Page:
By adopting latest technologies the industry can eliminate a lot of toxic gases emanating from the coal-based plants, but they can’t be nullified completely. Similarly, steps to rehabilitate the affected people could be done more humanely, keeping in view the importance the landholders attach to their homes and farms. Often, we find the humane approach missing in the official scheme of things, resulting in untold misery to the victims and battles between the managements and landholders as happened in Srikakulam district.

The agitation launched by a large number of native populations against Sompet thermal power plant is well known. Proposed to be set up by the Nagarjuna Construction Company (NCC), it was cleared by the Central government over five years ago but had been facing fierce opposition from local fishermen and farmers.

For the outside world, the protests undertaken by local communities with the support of some non-governmental organizations look foolish and politically motivated. But when one goes into details and unearth the facts, it would be clear how hastily the project had been approved tossing aside local people’s interests. In other words, the power project was sought to be thrust upon villagers who were more concerned about their environment and Mother Nature than generating power.

The 2600MW Sompet power plant hit the headlines when two protesters were killed in police firing on a rally taken out by local fishermen and farmers opposing the NCC project on July 14, 2010. Since then it has become a focal point for green activists and locals to fight against it. Even before the violence flared up, several NGOs, farmers and fishermen had opposed the land allotment to NCC in 2008 contending a power plant on wetlands would violate the 1986 Environment Protection Act. Brushing aside the objection, the Union Ministry of Forests and Environment cleared the project in 2009 prompting the Sompet Paryavarana Parirakshana Samithi (SPPS) to move the National Environment Appellate Authority (NEAA) which quashed the environment clearance given by the Centre. But Nagarjuna Construction appealed against the order to the National Green Tribunal which upheld the NEAA decision and ordered last year a fresh public hearing on the plant. Another case in point is Kakrapalli 2640MW power project in Srikakulam district that faced dogged opposition from nearby villages.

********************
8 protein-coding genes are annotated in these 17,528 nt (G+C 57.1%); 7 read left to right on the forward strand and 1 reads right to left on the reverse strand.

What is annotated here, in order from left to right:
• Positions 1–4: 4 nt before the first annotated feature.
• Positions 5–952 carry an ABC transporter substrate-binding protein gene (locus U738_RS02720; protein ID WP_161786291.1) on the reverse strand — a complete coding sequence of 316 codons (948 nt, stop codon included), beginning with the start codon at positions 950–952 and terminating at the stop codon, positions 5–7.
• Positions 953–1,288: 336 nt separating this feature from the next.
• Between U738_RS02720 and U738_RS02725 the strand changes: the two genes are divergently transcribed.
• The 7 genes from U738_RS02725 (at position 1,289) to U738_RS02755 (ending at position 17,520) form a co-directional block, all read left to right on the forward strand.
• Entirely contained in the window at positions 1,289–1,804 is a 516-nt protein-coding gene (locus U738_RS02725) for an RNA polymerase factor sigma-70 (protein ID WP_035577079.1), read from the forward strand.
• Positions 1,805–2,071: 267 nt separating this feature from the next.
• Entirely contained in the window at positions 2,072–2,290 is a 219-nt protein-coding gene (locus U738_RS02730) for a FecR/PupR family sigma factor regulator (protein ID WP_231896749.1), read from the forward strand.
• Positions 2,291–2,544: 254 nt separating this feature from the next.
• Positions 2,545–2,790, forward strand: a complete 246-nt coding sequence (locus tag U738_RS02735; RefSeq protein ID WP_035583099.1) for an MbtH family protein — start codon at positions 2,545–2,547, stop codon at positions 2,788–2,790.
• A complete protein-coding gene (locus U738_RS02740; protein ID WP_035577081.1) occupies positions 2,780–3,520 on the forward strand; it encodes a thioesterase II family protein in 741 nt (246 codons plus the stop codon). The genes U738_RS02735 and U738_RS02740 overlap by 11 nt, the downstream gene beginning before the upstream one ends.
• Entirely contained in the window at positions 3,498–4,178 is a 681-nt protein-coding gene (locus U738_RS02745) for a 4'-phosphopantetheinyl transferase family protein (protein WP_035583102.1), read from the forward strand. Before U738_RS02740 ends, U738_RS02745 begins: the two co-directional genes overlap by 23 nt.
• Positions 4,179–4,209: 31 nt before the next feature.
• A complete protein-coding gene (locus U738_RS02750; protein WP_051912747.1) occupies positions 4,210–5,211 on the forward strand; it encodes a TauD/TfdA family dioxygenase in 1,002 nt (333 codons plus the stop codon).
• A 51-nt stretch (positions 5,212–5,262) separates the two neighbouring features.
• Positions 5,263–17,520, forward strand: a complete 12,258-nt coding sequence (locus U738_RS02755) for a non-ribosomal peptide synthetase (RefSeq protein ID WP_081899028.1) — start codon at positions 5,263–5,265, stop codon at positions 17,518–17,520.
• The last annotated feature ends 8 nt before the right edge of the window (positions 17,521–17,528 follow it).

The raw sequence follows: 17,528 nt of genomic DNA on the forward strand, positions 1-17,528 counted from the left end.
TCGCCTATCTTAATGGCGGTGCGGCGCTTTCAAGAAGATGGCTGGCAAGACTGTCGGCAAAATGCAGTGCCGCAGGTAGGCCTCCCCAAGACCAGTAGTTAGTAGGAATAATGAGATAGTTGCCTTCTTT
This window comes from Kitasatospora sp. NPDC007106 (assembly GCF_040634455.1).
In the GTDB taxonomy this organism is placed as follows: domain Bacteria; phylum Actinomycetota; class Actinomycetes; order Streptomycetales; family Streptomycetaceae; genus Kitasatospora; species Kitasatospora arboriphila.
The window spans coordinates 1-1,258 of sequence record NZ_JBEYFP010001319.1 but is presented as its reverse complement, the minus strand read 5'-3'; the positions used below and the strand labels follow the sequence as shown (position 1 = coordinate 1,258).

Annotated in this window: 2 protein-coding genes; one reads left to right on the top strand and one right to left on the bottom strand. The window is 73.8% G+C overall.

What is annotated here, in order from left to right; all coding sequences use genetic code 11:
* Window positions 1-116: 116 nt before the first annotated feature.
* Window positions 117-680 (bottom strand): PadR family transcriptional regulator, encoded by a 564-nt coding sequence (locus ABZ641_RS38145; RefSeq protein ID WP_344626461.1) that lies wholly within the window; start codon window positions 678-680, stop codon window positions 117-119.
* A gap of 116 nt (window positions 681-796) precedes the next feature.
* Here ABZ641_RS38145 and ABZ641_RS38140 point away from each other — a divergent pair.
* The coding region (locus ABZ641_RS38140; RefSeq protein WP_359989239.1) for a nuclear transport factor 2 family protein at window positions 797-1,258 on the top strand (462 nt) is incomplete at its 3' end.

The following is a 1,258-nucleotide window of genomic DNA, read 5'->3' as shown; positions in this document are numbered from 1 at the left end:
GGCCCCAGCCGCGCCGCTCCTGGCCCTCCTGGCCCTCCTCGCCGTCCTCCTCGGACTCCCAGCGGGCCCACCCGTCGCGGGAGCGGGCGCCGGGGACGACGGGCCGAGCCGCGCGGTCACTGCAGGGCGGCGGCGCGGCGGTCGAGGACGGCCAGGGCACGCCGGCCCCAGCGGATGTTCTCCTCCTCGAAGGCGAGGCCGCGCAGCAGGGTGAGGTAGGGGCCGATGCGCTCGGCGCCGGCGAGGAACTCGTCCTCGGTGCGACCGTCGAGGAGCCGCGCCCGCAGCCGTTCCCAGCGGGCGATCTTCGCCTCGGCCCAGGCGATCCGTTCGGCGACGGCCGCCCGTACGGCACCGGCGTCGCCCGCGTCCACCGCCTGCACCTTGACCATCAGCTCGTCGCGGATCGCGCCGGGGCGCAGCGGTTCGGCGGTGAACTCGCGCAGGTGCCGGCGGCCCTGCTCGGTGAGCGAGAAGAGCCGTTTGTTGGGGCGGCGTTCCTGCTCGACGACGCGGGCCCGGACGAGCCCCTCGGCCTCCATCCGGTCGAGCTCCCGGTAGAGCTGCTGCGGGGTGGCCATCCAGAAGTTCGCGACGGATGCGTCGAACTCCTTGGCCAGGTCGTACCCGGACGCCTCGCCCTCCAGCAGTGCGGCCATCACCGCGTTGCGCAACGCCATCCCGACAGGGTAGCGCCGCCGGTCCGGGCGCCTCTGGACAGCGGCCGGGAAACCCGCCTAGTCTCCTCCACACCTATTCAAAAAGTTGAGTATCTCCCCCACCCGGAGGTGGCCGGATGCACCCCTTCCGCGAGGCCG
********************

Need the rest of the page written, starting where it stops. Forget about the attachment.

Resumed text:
Thousands of villagers in and around Kakrapalli fear the upcoming thermal plant is a death knell for their livelihood. The project coming up on 3,333 acres of swamp land, about 3km from the Bay of Bengal, is said to have been flooding thousands of acres of farmland in about 60 villages as the plant has become a hurdle to the natural flow of water to the sea. As a result, salt farmers and fishermen who are dependent on the sea for a living find their source of income being robbed by the power project. Besides, there are ecological concerns and allegations of illegally sanctioning the project without addressing the environmental issues.

The State government has given permission to dozens of projects, mostly private companies, in its over-enthusiasm to boost power production despite objections. While it is incumbent upon the government to address the power problems of the State, it’s also mandatory on the part of the State – as well as all the political parties -- to ensure communities are not robbed of their livelihood and environment is not degraded. Economic development at the cost of social justice often results in losing both as neither could be achieved through ad hoc measures.